In vitro antiretroviral activity and in vivo toxicity of the potential topical microbicide copper phthalocyanine sulfate.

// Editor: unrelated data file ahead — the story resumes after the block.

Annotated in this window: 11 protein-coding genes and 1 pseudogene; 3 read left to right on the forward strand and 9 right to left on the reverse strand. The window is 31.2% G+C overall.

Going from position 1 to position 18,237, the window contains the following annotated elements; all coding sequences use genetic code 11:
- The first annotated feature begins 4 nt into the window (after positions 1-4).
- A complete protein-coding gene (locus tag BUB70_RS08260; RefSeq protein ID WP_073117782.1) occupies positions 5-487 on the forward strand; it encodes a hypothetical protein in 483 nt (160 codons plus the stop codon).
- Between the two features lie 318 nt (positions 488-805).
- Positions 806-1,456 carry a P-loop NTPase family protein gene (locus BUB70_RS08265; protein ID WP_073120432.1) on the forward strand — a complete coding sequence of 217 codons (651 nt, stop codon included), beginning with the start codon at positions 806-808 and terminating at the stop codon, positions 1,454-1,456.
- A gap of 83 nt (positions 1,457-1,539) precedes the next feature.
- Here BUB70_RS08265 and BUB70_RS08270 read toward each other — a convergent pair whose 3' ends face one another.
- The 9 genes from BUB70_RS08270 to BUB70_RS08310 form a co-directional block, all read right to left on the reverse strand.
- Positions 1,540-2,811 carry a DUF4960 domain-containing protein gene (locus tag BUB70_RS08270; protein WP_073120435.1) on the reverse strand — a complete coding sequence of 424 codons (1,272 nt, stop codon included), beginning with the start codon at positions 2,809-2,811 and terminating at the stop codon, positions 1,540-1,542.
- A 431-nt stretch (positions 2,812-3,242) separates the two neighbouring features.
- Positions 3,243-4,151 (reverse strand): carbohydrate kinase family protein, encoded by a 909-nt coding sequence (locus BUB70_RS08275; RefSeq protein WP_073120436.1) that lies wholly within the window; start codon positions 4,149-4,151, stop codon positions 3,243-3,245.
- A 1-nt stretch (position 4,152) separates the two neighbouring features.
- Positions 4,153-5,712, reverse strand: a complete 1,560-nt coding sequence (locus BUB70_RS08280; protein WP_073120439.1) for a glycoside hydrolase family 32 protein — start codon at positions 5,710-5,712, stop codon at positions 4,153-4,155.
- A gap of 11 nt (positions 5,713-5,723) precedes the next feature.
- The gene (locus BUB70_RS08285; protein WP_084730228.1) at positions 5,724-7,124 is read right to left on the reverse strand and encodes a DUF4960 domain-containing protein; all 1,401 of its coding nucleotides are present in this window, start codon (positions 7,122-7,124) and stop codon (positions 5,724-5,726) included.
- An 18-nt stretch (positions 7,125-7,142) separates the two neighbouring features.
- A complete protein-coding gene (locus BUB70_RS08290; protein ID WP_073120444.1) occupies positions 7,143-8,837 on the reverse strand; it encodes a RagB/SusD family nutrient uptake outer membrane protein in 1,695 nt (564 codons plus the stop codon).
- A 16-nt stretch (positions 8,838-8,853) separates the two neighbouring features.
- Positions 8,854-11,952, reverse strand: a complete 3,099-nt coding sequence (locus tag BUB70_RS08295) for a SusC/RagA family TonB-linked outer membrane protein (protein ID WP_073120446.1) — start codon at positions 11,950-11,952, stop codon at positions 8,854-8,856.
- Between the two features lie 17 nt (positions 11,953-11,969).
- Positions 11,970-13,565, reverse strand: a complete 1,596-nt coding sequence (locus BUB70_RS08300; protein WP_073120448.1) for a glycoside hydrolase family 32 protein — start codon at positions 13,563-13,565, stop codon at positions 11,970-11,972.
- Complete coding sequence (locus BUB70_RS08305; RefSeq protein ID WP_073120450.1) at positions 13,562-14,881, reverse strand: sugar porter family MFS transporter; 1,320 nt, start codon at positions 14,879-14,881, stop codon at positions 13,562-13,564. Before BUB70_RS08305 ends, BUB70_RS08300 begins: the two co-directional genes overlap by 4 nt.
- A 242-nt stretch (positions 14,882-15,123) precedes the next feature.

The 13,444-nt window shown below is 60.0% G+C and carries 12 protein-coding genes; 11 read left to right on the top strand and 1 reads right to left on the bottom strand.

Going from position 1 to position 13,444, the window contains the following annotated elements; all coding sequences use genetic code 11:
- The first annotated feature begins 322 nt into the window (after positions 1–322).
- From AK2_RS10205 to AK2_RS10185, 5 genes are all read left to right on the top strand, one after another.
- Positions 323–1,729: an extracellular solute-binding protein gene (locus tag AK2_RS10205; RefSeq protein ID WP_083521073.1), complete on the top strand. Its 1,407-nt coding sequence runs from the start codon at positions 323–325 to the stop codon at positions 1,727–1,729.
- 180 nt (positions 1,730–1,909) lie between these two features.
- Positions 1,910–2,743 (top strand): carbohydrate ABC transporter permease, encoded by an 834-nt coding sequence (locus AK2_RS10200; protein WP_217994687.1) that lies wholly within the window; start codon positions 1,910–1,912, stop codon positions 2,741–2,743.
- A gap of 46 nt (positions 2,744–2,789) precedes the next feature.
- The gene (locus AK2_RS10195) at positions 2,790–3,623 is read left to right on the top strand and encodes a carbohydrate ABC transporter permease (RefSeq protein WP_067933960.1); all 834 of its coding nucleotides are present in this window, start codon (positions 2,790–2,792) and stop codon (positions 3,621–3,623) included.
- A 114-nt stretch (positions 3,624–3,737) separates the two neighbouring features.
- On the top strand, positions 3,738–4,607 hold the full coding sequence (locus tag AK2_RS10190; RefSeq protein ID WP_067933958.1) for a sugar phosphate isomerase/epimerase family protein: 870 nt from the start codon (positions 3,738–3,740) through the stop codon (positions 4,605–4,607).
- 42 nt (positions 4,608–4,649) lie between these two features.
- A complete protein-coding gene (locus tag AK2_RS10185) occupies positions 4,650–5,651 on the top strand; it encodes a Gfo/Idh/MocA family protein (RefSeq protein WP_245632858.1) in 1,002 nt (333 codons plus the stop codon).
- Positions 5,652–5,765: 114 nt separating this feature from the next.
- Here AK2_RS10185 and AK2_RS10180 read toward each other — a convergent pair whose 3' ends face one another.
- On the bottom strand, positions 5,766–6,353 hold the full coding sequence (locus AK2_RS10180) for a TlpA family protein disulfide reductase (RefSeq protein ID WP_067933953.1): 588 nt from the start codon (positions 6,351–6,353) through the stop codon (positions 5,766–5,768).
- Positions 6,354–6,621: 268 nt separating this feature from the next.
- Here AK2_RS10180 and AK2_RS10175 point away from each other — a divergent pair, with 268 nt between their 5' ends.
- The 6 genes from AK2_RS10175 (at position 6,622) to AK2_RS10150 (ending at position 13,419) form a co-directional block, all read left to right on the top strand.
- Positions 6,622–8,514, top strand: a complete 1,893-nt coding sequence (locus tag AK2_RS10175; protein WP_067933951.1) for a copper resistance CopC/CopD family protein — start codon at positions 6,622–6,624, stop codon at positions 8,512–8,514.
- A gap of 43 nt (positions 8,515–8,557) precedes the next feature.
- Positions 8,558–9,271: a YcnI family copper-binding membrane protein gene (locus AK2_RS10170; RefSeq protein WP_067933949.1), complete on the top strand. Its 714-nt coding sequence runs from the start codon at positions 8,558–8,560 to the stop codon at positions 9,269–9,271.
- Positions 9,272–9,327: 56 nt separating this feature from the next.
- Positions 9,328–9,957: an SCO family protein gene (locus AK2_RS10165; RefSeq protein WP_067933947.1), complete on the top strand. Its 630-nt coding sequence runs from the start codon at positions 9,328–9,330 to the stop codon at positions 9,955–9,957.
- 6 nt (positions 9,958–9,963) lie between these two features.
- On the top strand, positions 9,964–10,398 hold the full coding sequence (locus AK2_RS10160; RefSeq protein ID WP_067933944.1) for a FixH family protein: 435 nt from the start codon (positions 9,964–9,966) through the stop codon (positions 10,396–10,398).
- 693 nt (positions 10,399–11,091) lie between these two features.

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BACKGROUND: Copper has antimicrobial properties and has been studied for its activity against viruses, including HIV. Copper complexed within a phthalocyanine ring, forming copper (II) phthalocyanine sulfate (CuPcS), may have a role in microbicide development when used intravaginally. METHODS: CuPcS toxicity was tested against cervical epithelial cells, TZM-BL cells, peripheral blood mononuclear cells (PBMC), and cervical explant tissues using cell viability assays. In vivo toxicity was assessed following intravaginal administration of CuPcS in female BALB/C mice and measured using a standardized histology grading system on reproductive tract tissues. Efficacy studies for preventing infection with HIV in the presence of various non-toxic concentrations of CuPcS were carried out in TZM-BL, PBMC, and cervical explant cultures using HIV-1BAL and various pseudovirus subtypes. Non-linear regression was applied to the data to determine the EC50/90 and CC50/90. RESULTS: CuPcS demonstrated inhibition of HIV infection in PBMCs at concentrations that were non-toxic in cervical epithelial cells and PBMCs with EC50 values of approximately 50 μg/mL. Reproductive tract tissue analysis revealed no toxicity at 100 mg/mL. Human cervical explant tissues challenged with HIV in the presence of CuPcS also revealed a dose-response effect at preventing HIV infection at non-toxic concentrations with an EC50 value of 65 μg/mL. CONCLUSION: These results suggest that CuPcS may be useful as a topical microbicide in concentrations that can be achieved in the female genital tract.